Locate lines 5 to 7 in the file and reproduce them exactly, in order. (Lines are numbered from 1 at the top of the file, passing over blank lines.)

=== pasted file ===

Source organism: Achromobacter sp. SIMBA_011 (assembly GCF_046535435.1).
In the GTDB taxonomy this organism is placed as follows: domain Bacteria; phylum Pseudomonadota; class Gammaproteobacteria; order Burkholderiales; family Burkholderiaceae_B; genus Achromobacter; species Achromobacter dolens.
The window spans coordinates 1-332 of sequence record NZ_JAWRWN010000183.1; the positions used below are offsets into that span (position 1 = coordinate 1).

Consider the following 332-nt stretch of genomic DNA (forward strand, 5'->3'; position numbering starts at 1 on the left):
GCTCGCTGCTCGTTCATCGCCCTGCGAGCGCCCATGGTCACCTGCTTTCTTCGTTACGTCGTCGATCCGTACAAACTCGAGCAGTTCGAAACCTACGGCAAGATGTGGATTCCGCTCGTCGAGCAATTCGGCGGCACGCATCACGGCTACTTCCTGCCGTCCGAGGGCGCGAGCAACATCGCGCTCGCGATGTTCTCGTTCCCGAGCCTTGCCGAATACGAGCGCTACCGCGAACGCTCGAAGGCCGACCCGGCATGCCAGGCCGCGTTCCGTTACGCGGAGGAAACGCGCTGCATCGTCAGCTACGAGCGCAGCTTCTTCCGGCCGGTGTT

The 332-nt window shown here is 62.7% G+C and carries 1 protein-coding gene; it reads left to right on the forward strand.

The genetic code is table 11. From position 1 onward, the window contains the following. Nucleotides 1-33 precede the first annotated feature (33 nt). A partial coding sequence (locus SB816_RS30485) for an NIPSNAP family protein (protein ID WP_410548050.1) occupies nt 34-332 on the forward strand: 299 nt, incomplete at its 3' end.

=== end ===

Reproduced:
GCTCGCTGCTCGTTCATCGCCCTGCGAGCGCCCATGGTCACCTGCTTTCTTCGTTACGTCGTCGATCCGTACAAACTCGAGCAGTTCGAAACCTACGGCAAGATGTGGATTCCGCTCGTCGAGCAATTCGGCGGCACGCATCACGGCTACTTCCTGCCGTCCGAGGGCGCGAGCAACATCGCGCTCGCGATGTTCTCGTTCCCGAGCCTTGCCGAATACGAGCGCTACCGCGAACGCTCGAAGGCCGACCCGGCATGCCAGGCCGCGTTCCGTTACGCGGAGGAAACGCGCTGCATCGTCAGCTACGAGCGCAGCTTCTTCCGGCCGGTGTT

The 332-nt window shown here is 62.7% G+C and carries 1 protein-coding gene; it reads left to right on the forward strand.

The genetic code is table 11. From position 1 onward, the window contains the following. Nucleotides 1-33 precede the first annotated feature (33 nt). A partial coding sequence (locus SB816_RS30485) for an NIPSNAP family protein (protein ID WP_410548050.1) occupies nt 34-332 on the forward strand: 299 nt, incomplete at its 3' end.